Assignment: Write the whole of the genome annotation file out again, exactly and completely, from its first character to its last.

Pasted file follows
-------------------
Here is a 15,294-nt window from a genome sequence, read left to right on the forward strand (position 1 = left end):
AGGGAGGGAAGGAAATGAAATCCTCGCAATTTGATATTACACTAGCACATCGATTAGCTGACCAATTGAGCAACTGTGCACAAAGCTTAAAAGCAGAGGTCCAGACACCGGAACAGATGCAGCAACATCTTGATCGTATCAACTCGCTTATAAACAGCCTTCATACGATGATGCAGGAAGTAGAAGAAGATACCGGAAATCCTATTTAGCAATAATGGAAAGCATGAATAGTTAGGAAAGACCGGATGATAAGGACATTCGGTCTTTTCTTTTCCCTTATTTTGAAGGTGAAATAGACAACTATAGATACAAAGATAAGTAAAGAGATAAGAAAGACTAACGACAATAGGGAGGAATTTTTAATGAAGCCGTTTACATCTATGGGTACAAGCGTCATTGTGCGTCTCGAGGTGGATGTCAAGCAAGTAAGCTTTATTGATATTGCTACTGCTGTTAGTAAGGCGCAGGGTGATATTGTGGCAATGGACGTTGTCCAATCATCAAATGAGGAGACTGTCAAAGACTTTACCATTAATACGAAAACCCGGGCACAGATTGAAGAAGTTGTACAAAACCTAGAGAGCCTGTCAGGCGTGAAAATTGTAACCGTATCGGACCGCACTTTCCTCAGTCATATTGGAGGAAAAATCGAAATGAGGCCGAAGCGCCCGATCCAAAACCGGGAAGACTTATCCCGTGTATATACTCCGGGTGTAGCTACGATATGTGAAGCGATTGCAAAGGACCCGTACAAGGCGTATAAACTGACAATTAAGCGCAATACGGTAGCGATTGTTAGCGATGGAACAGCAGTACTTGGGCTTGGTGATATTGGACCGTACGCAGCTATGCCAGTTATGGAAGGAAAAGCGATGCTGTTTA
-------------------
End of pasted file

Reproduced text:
Here is a 15,294-nt window from a genome sequence, read left to right on the forward strand (position 1 = left end):
AGGGAGGGAAGGAAATGAAATCCTCGCAATTTGATATTACACTAGCACATCGATTAGCTGACCAATTGAGCAACTGTGCACAAAGCTTAAAAGCAGAGGTCCAGACACCGGAACAGATGCAGCAACATCTTGATCGTATCAACTCGCTTATAAACAGCCTTCATACGATGATGCAGGAAGTAGAAGAAGATACCGGAAATCCTATTTAGCAATAATGGAAAGCATGAATAGTTAGGAAAGACCGGATGATAAGGACATTCGGTCTTTTCTTTTCCCTTATTTTGAAGGTGAAATAGACAACTATAGATACAAAGATAAGTAAAGAGATAAGAAAGACTAACGACAATAGGGAGGAATTTTTAATGAAGCCGTTTACATCTATGGGTACAAGCGTCATTGTGCGTCTCGAGGTGGATGTCAAGCAAGTAAGCTTTATTGATATTGCTACTGCTGTTAGTAAGGCGCAGGGTGATATTGTGGCAATGGACGTTGTCCAATCATCAAATGAGGAGACTGTCAAAGACTTTACCATTAATACGAAAACCCGGGCACAGATTGAAGAAGTTGTACAAAACCTAGAGAGCCTGTCAGGCGTGAAAATTGTAACCGTATCGGACCGCACTTTCCTCAGTCATATTGGAGGAAAAATCGAAATGAGGCCGAAGCGCCCGATCCAAAACCGGGAAGACTTATCCCGTGTATATACTCCGGGTGTAGCTACGATATGTGAAGCGATTGCAAAGGACCCGTACAAGGCGTATAAACTGACAATTAAGCGCAATACGGTAGCGATTGTTAGCGATGGAACAGCAGTACTTGGGCTTGGTGATATTGGACCGTACGCAGCTATGCCAGTTATGGAAGGAAAAGCGATGCTGTTTA